Col Daisy Tshiloane, a former member of the ANC's military wing, said she had learned the story of the Mendi in "ANC camps".
Speaking as a South African deputy defence advisor in 2014, she said she found it "very hurtful" that "so many black African lives meant nothing".
The story was not included in school curriculums set by the country's white rulers but was passed on from generation to generation, says author Fred Khumalo.
"It's a huge gap in our history," says the writer of Dancing the Death Drill, a novel based on the sinking.
The book's title comes from an unconfirmed but persistent anecdote about Reverend Isaac Wauchope Dyobha, a pastor on the ship.
He was a prominent member of a group of East Cape African intellectuals, who encouraged their compatriots to join the Labour Corps in the hope the show of loyalty would benefit black people politically.
The story goes that he told the doomed men:
"Be quiet and calm, my countrymen, for what is taking place now is exactly what you came to do.
"You are going to die, but that is what you came to do.
"Brothers, we are drilling the drill of death.
"I, a Xhosa, say you are all my brothers, Zulus, Swazis, Pondos, Basutos, we die like brothers.
"We are the sons of Africa.
"Raise your cries, brothers, for though they made us leave our weapons at our home, our voices are left with our bodies.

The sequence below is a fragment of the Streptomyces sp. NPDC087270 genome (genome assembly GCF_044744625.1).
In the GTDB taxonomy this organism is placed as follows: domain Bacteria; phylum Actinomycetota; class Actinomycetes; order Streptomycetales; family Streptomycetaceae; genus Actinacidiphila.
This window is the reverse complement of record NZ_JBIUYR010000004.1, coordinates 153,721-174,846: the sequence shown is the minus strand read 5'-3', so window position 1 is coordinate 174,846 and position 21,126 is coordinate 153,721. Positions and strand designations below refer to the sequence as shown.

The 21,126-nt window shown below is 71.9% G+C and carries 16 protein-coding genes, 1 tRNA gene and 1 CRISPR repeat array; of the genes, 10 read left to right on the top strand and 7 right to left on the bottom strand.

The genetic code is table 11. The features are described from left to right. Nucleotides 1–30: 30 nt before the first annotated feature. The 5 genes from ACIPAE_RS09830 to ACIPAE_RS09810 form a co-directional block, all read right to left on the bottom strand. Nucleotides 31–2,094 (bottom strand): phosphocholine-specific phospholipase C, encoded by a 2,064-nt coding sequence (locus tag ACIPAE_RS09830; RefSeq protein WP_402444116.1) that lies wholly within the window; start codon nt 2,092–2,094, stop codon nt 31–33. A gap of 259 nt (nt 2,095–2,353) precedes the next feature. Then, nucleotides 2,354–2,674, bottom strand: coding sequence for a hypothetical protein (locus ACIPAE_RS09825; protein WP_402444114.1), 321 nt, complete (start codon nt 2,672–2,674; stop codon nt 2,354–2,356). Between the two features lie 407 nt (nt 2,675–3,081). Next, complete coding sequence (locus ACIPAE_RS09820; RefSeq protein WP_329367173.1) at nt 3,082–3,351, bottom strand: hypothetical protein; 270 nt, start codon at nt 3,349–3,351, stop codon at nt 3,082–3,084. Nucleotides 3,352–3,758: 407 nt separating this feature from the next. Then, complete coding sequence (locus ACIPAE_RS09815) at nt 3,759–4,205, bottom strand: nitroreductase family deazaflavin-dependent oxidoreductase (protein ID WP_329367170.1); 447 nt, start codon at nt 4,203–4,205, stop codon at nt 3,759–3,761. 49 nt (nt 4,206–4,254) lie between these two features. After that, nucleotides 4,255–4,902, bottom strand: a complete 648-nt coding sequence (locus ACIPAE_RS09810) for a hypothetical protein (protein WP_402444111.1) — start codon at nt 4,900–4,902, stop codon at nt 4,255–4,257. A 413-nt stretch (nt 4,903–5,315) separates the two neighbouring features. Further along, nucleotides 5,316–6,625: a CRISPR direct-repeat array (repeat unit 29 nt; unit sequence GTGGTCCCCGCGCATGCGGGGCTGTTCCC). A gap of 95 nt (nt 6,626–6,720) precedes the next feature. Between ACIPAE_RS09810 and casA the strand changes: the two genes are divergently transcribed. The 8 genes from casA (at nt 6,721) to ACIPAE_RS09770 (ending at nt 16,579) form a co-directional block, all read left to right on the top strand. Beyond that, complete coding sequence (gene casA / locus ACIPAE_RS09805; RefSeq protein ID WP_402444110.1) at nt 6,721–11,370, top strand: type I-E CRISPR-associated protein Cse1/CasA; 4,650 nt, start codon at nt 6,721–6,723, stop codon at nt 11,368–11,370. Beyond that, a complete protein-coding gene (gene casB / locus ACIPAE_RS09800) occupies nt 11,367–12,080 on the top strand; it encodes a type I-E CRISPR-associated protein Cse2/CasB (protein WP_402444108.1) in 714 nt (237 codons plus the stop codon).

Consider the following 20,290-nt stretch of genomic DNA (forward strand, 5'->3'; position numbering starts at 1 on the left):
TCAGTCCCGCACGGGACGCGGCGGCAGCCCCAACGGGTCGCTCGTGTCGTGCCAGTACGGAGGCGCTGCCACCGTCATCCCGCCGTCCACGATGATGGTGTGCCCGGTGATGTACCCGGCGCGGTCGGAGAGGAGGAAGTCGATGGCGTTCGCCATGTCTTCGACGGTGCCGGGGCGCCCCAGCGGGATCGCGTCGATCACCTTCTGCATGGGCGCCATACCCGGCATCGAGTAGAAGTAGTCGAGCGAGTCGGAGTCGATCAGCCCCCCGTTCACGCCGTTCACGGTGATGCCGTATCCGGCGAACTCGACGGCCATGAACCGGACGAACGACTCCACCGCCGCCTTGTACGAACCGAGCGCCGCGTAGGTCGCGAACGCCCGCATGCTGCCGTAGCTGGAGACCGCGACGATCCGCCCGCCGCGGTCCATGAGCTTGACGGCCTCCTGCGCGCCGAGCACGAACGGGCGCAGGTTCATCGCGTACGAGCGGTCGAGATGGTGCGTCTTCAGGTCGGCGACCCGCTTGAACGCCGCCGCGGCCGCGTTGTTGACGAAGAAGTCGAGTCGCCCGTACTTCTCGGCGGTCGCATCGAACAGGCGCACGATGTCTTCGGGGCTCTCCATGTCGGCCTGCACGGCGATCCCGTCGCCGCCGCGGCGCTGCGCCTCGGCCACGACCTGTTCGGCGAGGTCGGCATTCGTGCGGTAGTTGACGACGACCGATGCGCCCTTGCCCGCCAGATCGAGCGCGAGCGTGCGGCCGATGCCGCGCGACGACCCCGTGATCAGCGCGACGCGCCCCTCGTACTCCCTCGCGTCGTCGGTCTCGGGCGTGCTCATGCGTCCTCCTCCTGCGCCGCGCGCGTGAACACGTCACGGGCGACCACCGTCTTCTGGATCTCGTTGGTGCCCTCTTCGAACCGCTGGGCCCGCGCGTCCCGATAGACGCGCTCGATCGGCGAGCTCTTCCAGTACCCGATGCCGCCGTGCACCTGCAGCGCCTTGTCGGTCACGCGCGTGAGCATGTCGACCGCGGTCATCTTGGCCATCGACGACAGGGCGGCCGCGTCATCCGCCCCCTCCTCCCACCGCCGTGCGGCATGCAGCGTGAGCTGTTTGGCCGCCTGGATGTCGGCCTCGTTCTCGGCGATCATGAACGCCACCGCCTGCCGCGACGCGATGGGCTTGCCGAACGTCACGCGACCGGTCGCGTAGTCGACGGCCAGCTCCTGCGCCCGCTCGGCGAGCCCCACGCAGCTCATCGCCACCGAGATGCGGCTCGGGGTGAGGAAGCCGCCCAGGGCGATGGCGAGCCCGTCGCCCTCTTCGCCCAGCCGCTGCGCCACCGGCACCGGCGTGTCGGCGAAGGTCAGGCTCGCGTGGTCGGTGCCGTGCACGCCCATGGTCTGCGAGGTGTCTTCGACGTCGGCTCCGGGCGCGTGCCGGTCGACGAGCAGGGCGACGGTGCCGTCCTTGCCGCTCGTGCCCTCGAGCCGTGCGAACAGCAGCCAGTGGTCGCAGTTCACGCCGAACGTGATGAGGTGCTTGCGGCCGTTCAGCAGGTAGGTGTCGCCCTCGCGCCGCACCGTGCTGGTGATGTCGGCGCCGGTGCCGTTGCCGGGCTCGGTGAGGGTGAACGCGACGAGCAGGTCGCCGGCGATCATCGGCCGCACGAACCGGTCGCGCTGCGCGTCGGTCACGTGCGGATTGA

He then led them in a barefoot dance - the "death drill" - drumming their feet on the deck as the ship wallowed and sank.
Historians have varyingly described the legend as "pure nationalist mythology based on African oral tradition" or containing a "solid core of truth".
Other stories of heroism include that of Joseph Tshite, a schoolmaster from near Pretoria, who encouraged those around him with hymns and prayers until he died. A white sergeant was supported by two black compatriots, who swam with him and found place for him on a raft.
The site of the wreck was discovered by an English diver in 1974 and an official memorial was erected by the South African government in 1986 at Delville Wood in France.
By then, South Africa's black majority had lived under decades of apartheid rule, the hopes that loyalty in WW1 would lead to greater political rights having been long dashed.
However, in post-apartheid South Africa, the story is now better known. A Mendi medal for bravery was established in 2003 and a modern South African navy ship bears its name.
And the controversy over the actions - or lack of - by Cpt Stump rumbles on.
He was found entirely to blame for the sinking. An official report ruled he was going too fast and had not sounded a warning whistle in the fog.
According to Prof Grundlingh, the captain never explained why he did not help the stricken men on board the Mendi, nor express any regret or remorse.
Yet despite calls for him to be jailed, the only sanction he faced was to have his licence suspended for a year.
"He must have heard the cries proceeding from the water for hours [after the accident]," the report into the disaster said.
"There was nothing to have prevented him from sending boats on the then smooth water... had he done so, many more lives would have been saved.
"His inaction was inexcusable."